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American Mortgage Loan Services is a locally owned, Florida Mortgage Broker. For over 30 years American Mortgage has been providing mortgage assistance to Florida communities. Our loan officers work with our clients to create a desirable mortgage that will best fit their needs and goals. Our Daytona Beach, Port Orange, Florida, loan officers can provide you with an affordable Fannie Mae, Freddie Mac, VA, USDA, FHA or Reverse mortgage, for your purchase or refinance needs.
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Despite the upward path of interest rates, both the CoreLogic Case-Shiller indices and the Housing Price Index (HPI) published by the Federal Housing Finance Agency (FHFA) showed continued appreciation in home prices last year, although not at the double-digit rate seen during the pandemic and its immediate aftermath. While all indices showed annual gains, all also indicated a softening of the market in recent months. The Case-Shiller U.S. National Home Price NSA Index, which covers all nine U.S. census divisions, reported a 5.5 percent annual gain in December, a half-point more than the annual gain in November. The 10-City Composite was up 7.0 percent compared to 6.3 percent the prior month and the 20-City Composite posted a year-over-year increase of 6.1 percent, up from 5.4 percent in November. San Diego reported the highest year-over-year gain among the 20 cities, 8.8 percent, It was followed by Los Angeles and Detroit, each at 8.3 percent. Portland showed a 0.3 percent increase this month, holding the lowest rank and reported the smallest year-over-year growth, however, this reversed 11 consecutive monthly losses. Non-seasonally adjusted month-over-month changes were all negative. The U.S. National Index was down 0.4 percent while the 20-City and 10-City Composites dipped 0.3 percent and 0.2 percent, respectively. After seasonal adjustment, all three indices eked out gains of 0.2 percent. “U.S. home prices faced significant headwinds in the fourth quarter of 2023,” says Brian D. Luke, Head of Commodities, Real & Digital Assets at S&P Dow Jones Indices. “However, on a seasonally adjusted basis, the S&P Case-Shiller Home Price Indices continued its streak of seven consecutive record highs in 2023. Ten of 20 markets beat prior records.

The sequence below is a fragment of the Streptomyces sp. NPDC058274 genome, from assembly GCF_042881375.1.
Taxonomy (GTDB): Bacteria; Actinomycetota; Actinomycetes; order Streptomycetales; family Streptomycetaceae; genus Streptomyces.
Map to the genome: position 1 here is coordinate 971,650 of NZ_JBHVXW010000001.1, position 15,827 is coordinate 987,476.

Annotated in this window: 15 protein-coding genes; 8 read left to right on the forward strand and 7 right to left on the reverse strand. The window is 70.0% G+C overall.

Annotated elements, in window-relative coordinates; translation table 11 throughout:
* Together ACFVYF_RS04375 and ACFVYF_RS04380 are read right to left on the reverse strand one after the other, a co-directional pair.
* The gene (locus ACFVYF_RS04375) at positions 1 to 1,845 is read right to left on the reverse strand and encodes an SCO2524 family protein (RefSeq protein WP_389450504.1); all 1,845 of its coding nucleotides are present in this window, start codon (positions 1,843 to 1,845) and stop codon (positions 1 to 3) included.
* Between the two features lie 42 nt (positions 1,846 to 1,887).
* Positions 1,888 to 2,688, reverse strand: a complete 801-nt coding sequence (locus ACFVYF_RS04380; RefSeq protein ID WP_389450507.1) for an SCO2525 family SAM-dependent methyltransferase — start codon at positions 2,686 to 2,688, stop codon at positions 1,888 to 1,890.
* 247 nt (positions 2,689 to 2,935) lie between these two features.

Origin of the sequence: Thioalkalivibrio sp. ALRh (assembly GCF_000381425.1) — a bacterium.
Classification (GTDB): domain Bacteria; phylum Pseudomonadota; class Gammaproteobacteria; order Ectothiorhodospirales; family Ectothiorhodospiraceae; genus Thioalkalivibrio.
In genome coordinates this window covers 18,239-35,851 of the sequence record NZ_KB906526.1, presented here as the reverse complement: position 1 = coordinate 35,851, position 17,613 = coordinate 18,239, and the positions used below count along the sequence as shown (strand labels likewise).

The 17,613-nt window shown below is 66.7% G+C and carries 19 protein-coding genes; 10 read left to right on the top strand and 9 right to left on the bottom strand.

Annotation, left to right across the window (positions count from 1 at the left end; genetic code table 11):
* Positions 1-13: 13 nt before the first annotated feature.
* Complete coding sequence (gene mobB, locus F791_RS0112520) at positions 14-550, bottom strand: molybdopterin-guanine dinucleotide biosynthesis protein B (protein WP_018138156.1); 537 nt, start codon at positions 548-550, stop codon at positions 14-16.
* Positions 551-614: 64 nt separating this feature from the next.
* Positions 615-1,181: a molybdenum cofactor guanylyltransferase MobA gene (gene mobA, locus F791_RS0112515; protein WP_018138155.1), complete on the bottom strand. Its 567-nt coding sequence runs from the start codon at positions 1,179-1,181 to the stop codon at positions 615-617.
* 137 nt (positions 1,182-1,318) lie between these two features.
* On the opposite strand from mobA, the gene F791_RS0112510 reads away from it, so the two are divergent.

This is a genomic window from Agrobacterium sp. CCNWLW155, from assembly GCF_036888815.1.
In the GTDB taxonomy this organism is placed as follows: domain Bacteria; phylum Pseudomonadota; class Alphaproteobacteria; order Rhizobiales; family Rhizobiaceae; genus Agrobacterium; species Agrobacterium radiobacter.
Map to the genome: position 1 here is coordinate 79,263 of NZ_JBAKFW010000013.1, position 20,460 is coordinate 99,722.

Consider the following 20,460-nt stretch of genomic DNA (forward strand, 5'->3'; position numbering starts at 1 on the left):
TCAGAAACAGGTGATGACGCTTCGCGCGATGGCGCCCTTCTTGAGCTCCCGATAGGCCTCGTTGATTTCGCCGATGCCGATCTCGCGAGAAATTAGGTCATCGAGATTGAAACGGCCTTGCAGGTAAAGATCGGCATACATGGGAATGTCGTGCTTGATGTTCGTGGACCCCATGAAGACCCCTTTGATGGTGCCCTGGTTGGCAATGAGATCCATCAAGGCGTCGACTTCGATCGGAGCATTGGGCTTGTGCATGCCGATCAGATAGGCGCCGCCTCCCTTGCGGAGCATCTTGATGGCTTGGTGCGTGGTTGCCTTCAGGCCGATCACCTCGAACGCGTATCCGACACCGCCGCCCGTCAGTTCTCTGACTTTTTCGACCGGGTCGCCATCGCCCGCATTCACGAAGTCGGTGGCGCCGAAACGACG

With the market for existing homes struggling amid a lack of inventory, New Home Sales continue doing the heavy lifting for the housing market. Rather, New Home Sales are doing more to show a stronger relative performance to the pre-pandemic years. The market for existing homes is still far bigger, even at its weakest levels. But existing home sales data is so "last week." Today's release is specific to new homes, so let's zoom in. When we do, we can see new home sales remaining in the 2017-2019 range for nearly two years now. In other words, new residential sales continue chugging along without much fanfare since the initial supply glut and demand surge that followed covid-related lockdowns. There was quite a bit of variation depending on geography, which is often a result of ebbs and flows of weather events at this time of year. Here's how the chips fell in January by region: The Western region saw a huge 38.7% increase, moving from the lowest levels in 10 months to the highest levels in more than a year The Northeast saw and even larger 72% increase, but that's not saying as much given the vastly smaller unit count in that region The Midwest ticked up 7.7% month over month but remained well under July's peak The South decreased by 15.6% to the lowest levels in more than a year, but only slightly below November
Prospects for the spring market look a bit brighter as January numbers show an increase in both the pace of existing home sales and the size of the unsold inventory. The National Association of Realtors® (NAR) said sales of pre-owned single-family houses, townhomes, condominiums, and cooperative apartments were at a seasonally adjusted annual rate of 4.00 million. This was an increase of 3.1 percent from the December rate of 3.88 million and was 1.7 percent below the pace in January 2023. December sales figures were also revised slightly higher, cutting the previously reported year-over-year decline nearly in half to -3.7 percent. Single-family home sales rose from 3.48 million in December to 3.6 million, a gain of 3.4 percent, and remained lower year-over-year by 1.4 percent. Condo sales were flat at an annual rate of 400,000 and were 4.8 percent lower than one year earlier. Existing home sales beat analysts’ expectations, but not by much. The consensus forecast from Econoday was 3.97 million. “While home sales remain sizably lower than a couple of years ago, January’s monthly gain is the start of more supply and demand,” said NAR Chief Economist Lawrence Yun. “Listings were modestly higher, and home buyers are taking advantage of lower mortgage rates compared to late last year.” Those listings did expand in January, up 2.0 percent to 1.01 million units. This is estimated to be a 3.0-month supply at the current rate of sales, but that estimate is virtually unchanged from that in both December and January 2023. Properties typically remained on the market for 36 days in January, up from 29 days in December and 33 days in January 2023.